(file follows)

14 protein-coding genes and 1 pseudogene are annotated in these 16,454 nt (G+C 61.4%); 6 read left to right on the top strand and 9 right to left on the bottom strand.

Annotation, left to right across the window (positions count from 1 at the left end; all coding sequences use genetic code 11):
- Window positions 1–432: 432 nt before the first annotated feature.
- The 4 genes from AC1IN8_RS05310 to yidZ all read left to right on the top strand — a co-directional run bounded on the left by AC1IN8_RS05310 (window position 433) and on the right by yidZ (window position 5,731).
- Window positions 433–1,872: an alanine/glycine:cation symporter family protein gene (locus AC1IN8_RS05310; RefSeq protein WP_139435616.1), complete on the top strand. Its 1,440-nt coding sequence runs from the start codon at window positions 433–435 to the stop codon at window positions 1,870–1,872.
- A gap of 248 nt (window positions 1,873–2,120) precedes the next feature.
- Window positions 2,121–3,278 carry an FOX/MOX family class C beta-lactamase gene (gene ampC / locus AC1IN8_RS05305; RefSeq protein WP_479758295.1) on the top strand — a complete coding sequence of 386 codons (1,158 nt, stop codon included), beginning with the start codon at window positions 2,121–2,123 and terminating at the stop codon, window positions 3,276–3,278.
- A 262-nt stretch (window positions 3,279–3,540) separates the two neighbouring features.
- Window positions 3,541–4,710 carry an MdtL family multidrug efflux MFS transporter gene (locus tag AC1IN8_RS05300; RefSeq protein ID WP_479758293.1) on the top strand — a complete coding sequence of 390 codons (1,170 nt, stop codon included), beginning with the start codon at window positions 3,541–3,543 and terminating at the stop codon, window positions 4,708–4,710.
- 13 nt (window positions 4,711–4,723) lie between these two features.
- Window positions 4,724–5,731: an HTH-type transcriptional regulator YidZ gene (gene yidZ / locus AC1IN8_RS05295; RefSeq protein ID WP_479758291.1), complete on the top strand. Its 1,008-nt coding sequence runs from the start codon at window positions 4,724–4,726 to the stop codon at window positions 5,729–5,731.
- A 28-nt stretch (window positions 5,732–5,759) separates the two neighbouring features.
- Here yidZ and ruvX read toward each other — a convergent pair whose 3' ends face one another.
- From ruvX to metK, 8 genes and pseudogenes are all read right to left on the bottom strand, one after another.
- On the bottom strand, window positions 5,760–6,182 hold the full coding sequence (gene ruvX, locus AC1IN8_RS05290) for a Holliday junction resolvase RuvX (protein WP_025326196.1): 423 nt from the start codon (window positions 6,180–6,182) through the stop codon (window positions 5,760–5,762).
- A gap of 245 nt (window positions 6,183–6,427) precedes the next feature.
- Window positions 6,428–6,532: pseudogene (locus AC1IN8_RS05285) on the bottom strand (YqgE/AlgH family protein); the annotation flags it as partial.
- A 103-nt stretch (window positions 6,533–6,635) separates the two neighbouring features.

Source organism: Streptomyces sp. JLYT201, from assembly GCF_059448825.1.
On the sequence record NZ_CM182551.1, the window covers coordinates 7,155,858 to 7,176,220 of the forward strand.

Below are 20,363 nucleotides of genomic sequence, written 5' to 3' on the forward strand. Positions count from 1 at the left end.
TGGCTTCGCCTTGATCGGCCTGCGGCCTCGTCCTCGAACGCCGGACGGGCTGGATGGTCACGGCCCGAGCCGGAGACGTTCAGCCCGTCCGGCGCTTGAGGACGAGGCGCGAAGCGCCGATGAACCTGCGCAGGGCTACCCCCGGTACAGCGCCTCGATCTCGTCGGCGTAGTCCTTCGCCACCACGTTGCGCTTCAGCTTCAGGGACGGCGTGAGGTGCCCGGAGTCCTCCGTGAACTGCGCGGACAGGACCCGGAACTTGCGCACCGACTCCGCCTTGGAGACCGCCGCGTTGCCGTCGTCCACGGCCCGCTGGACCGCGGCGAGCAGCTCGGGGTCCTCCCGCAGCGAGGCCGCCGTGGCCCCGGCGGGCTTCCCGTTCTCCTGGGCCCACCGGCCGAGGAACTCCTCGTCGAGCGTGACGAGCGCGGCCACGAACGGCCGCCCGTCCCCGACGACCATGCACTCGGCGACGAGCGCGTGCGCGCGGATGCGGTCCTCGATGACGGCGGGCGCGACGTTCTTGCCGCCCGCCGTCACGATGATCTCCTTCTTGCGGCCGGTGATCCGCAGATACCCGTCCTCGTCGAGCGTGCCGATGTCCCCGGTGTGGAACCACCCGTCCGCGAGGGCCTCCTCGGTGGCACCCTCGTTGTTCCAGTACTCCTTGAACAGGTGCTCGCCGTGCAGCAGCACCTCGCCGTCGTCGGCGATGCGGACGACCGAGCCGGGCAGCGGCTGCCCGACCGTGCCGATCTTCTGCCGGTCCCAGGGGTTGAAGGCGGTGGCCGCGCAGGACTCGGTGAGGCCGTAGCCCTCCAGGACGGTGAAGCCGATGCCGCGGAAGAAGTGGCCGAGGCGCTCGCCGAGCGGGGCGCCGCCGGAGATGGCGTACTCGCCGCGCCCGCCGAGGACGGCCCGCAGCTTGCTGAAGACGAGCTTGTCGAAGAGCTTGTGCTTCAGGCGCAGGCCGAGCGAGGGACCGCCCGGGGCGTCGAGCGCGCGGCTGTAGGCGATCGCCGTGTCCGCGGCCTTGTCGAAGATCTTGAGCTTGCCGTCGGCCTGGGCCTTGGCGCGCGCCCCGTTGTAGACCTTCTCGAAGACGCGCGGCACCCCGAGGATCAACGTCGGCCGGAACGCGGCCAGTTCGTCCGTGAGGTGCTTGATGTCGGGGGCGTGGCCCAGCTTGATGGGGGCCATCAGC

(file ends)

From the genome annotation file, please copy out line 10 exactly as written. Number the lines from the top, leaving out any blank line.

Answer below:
- 13 nt (window positions 4,711–4,723) lie between these two features.